BONUS SHEBA has resulted into significant new information related to the recent development of shipping scenarios and impacts of shipping in the Baltic Sea. In collaboration with other BONUS projects looking at other sectors, scenarios are also being developed for shipping within Shared Socio-Economic Pathways for the region.
First about BONUS SHEBA…
It maps all types of pollution originating from ships and provides an integrated and in-depth analysis of the ecological, economic and social impacts of shipping in the Baltic Sea. It brings together experts from the fields of ship emissions, atmospheric, acoustic and oceanic modelling, atmospheric and marine chemistry, marine ecology, environmental economics, and social sciences to work together in support of the related policies on EU, regional, national and local levels. BONUS SHEBA is a flagship project of the EU Strategy for the Baltic Sea Region and affiliated to the research network Baltic Earth.
For assessment of air pollution from shipping, an ensemble of atmospheric chemistry transport models was ran for year 2012 and for several scenarios for year 2040, both for the whole Baltic Sea region and for 4 harbour cities. The model simulations show that today, shipping is the most important source for nitrogen dioxide (NO2) in the atmosphere over the Baltic Sea. On annual average, NO2 concentrations are in the order of 8 ppb in busy shipping lanes, which is typical in smaller cities. Scenarios for 2040 show a significant reduction of the NO2 concentrations in the area, also those stemmed from shipping. This is mainly driven by energy efficiency increases that are projected for ships in the next 20 years as well implementation of a nitrogen emission control area in the North and Baltic Seas in 2021. Ships visiting ports can be responsible for large parts of the NO2 concentrations in respective cities. E.g. in Gothenburg, model simulations show that currently, almost half of the NO2 concentrations in the northern part of the city stem from ship exhaust.
Pollution via water:
Load factors for pollutants from sewage, food waste, bilge water, scrubber water, ballast water, stern tube oil, operational oil discharges and antifouling paints have been produced and a spatio-temporally resolved inventory of pollutants for the entire Baltic Sea has been calculated. As an example, the emission inventory on the load and distribution of shipping-originated copper has shown that >99% of c.a. 300 t copper emitted annually by shipping originates from antifouling paints. Furthermore, the oceanic model shows that the highest concentrations of copper are not always where the shipping lanes are located but near the biggest harbours where ships spend most of their time.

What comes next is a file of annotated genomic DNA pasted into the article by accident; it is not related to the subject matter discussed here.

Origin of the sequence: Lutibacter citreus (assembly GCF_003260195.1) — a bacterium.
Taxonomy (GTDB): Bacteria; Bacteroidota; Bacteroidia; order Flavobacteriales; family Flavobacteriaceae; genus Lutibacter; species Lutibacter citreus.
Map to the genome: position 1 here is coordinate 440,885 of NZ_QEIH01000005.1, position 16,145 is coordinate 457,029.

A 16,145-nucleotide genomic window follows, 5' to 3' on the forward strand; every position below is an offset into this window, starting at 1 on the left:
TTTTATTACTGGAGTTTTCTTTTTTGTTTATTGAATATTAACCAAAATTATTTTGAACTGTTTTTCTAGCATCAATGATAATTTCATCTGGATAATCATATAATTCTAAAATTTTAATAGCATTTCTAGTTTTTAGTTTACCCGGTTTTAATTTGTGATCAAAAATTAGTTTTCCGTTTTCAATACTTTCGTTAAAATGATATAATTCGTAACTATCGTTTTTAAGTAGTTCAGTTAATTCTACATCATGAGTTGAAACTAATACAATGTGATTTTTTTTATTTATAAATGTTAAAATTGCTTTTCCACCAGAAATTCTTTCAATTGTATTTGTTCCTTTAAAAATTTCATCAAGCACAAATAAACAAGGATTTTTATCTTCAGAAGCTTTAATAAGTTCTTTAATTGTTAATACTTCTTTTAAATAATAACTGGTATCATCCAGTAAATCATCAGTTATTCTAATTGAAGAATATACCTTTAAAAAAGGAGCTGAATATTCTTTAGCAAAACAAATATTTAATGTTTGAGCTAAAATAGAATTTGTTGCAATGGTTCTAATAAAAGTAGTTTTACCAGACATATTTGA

Underwater noise: Commercial shipping is a major source of noise in the sea
Both natural and man-made activities can generate loud noise, which can disturb marine life. Natural sound is occasional and not always present whereas the increase of shipping in the last decades have made man-made sounds constantly encountered in world’s oceans. In recent times, initiatives to achieve a better understanding of underwater noise from shipping has been initiated e.g. by the Commission and the IMO.
The BONUS SHEBA project builds on the experience of previous research efforts in the field of underwater noise and has generated a computer model based estimates of underwater shipping noise. The noise generated by ships’ propellers, propulsion machinery and hull are described with a simple model which uses actual traffic data and performs a vessel-specific noise estimate for the Baltic Sea fleet. The noise source spectra of ships were estimated from long term measurements by hydrophone deployed near a major shipping lane south of the island Öland. The derived source estimates were subsequently used in a noise propagation model to compute maps of the shipping-generated noise in two test areas, illustrating the effect of e.g. traffic density, bathymetry and sound speed variations on the noise level.